Over the past five years, the US retail market for energy and sports drinks expanded in vigorous fashion culminating in sales of US$25 billion in 2016 after rising at an annual rate of 7% over the preceding half decade, according a Packaged Facts report.
It forecasts that energy and sports drinks will remain among the fastest growing sectors of the beverage market.
Between 2011-2016, notable year-over-year gains were the result of consumers seeking beverages with functional properties along with novel and healthier-seeming alternatives to carbonated soft drinks.
The promise of a convenient, on-the-go caffeinated beverage also drew coffee and tea drinkers to energy drinks.
“Many consumers perceive sports drinks as healthier than sodas and other carbonated beverages due to their association with sports and physical activity in general,” says research director David Sprinkle.
“Although originally designed for athletes, these products soon garnered mainstream sales as anytime drinks, particularly among teen and young adult males.”
“The novel flavor profile of energy and sports drinks also appealed to consumers seeking a change from sodas.”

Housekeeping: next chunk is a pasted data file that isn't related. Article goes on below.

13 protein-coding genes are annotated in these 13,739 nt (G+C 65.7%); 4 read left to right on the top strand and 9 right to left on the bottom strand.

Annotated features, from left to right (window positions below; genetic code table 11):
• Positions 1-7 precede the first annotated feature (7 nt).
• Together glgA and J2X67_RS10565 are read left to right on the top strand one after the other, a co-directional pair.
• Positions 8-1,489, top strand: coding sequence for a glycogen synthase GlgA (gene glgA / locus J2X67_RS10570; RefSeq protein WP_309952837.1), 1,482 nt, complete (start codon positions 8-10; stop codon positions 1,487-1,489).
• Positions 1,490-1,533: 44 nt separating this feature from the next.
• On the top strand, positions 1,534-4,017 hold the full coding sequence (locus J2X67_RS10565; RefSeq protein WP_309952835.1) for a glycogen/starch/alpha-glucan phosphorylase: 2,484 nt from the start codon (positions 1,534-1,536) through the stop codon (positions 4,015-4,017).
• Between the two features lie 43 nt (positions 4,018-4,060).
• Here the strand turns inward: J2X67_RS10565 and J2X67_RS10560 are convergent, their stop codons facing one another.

Energy and sports drink producers also benefited from above-average population growth among important 25-to-34-year-olds, who are significantly more likely to consume these drinks.
While the general US population grew at a rate of 0.7% annually between 2012 and 2016, the number of people in this Millennial cohort increased 1.4% annually.
Consumption by gender
Though Millennial men are arguably the face of sports and energy drinks, these products are gaining traction with other consumers as well.
While women in general are less likely to consume sports drinks, Millennial women are an exception to this rule and consume sports drinks at levels that exceed their male counterparts.
Similarly, women aged 50 and older also exceed their male peers in consumption of energy drinks.
Consumption by households
Consumers with one or more children in their household are also significantly more likely to purchase energy and sports drinks for themselves.
Having a child in the home is sufficient to see this bump in reported usage, and energy drink usage tends to increase with each additional child.
The age of children in the household influences usage rates for energy drinks but not for sports drinks.
In fact, energy drink consumers are significantly more likely to have young children in their household.
These findings suggest that many initially seek out energy drinks as a tool to keep up with the demands of caring for young children.
In contrast, parents may be introduced to sports drinks when purchasing them for their children, perhaps as a refreshment for sports practices and games.